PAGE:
Magicians and Fortune Tellers

“Magicians and Fortune Tellers,” “No Home-Maker Here” and “The One That Got Away”

Poetry by H. C. Phillips

“Magicians and Fortune Tellers,” “No Home-Maker Here” and “The One That Got Away”

Magicians and Fortune Tellers

         pluck a single card from a shuffled deck

         and there’s a one-in-fifty-two chance

         that you now hold    the two of hearts.

all our potential futures that we think exist somewhere

in maybe or one day

are as much illusion as these card tricks.

         there will only be one outcome.

in some places it is illegal to predict another’s future:

         a fraud.

yet, here we are, it seems,

always   trying   to predict   ours.

is it superstitious to believe a deck of cards could be more than it seems?

from suits to Tarot’s hallowed grounds,

casting a spell   of what if.

         ask one question    and then watch    as the cards are turned.

         in the end,

         too afraid

         to ask the question of us,

         I ask

         about me instead.

you remain as an unknown card,

face-down.

                     two nights ago, you saw a movie with friends.

heart-broken and lonely,

they said,

you can never truly know another person,

and there is no such thing

as love.

though you quietly disagreed,

you let their opened hearts

bleed out a little,

just like doctors did when black humour was believed to be carried in the blood.

and no matter how rational   the two of us   try to be

we still cannot prove love’s existence

by simply knowing

it is so.

some day

will all this indecision   look inevitable?

sometimes

I think

all I really want to know

is how   my deck   is stacked.

in theory, we want to consider

      the future

as unrestricted,

where any card could be dealt next,

and all things are possible;

I think this is what you mean   when you say,   ‘you worry too much’.

      as if,

      if we are not careful,

      these worries   will become boundaries.

but reality is limiting,

with its physical bounds,

and the fact   that all probabilities   still sum   to one.

consider:

if everything

were ever equally likely,

with an infinite number of things   we could be   or do,

then   all   those   individual   probabilities

       approach zero;

you see, nothing

and everything

are the only   two things

we know   we can’t be.

so I insist:

if there are some things   we will never be,

and some things   I will never   not want,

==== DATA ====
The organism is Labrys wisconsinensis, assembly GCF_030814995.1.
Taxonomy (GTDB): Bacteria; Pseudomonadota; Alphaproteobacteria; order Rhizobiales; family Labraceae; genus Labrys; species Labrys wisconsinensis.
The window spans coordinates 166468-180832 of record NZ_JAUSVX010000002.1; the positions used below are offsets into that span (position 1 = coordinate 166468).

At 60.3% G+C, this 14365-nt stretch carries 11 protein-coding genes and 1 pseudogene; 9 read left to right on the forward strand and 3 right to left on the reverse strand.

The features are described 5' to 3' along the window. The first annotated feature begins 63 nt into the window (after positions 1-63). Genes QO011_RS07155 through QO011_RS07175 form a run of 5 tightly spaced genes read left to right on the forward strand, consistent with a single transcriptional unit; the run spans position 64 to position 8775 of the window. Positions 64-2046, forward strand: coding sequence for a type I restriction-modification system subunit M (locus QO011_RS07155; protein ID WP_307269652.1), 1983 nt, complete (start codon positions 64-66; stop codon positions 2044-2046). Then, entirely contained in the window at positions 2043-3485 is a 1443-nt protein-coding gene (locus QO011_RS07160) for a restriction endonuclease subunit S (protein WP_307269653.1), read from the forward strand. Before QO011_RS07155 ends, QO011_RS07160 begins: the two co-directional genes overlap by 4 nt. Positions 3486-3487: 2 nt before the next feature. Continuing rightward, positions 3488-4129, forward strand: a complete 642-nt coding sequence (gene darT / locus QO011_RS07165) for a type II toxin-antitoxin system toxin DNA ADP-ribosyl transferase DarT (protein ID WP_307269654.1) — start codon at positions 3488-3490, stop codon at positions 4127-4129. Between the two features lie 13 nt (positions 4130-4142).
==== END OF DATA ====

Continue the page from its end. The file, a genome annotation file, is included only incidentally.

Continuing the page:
then perhaps

when these are not worries,

then they are warnings.

        for you, I am willing to dilute  my own set  of probabilities

        and shuffle our decks together,

        let the cards fall where they may,

even if your cards

will never truly reveal themselves to me

– because you   at least   know you   when I cannot.

       and if everything   we think we know

       about what is coming

       must be illusion

then at least

it is illusion

and trust.

No Home-Maker Here

we planted a seed

in the blue pot

by the backdoor.

I made sure you knew

it was your plant,

not mine.

then,

the carpet we replaced

was blue for green

and more plush besides.

incremental improvements

to establish stability;

foundations,

from the ground up.

meanwhile,

the plant proved ill-conceived metaphor,

for as I saw it grow

in snapshot passings, out and back,

its first single sprout

branched apart.

I asked it why it had to be this way,

and its answer was to continue to spread,

though the base stayed strong,

untwining from that one singular, steady point,

as if to say, ‘what did you think would happen?’

in the home

I like open space –

I heard feng shui

was just making sure

an elephant could walk through the room.

but I’m as ignorant in that

as I am in maintaining health

of potted plants –

no gardener, no home-maker here.

and anyway,

who’d want an elephant

in the room?

on the couch we may face

the same way

but feel screened off,

as it were.

work follows us home,

so, mostly,

there’s busy silence,

or occasional talk

of who’s watering whose plant.

Today I walk inside,

past well-flourishing plant (now looking brown),

flick off shoes and send roots into plush still-new carpet;

I shuffle shuffle my socked feet

towards you, on the couch,

and then reach out,

devilish grin.

Hah! Even after all this time,

there’s still a spark between us.

The One That Got Away

Not a man

I loved.

The lives

I imagined.

The other mes

that could have been.

Now

those potential futures

suggest a new form

in the shuffling about of genes –

the maybes

and one days

that nestle

at about

my navel.

About the Author

H. C. Phillips

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H. C. Phillips formally studied physics for a number of years, as the exploration toward the essence of what reality is. Now studies neuroscience, as the extension into what reality is perceived to be. Simultaneous lifelong love of words and stories, as experimentation with all the what-could-bes.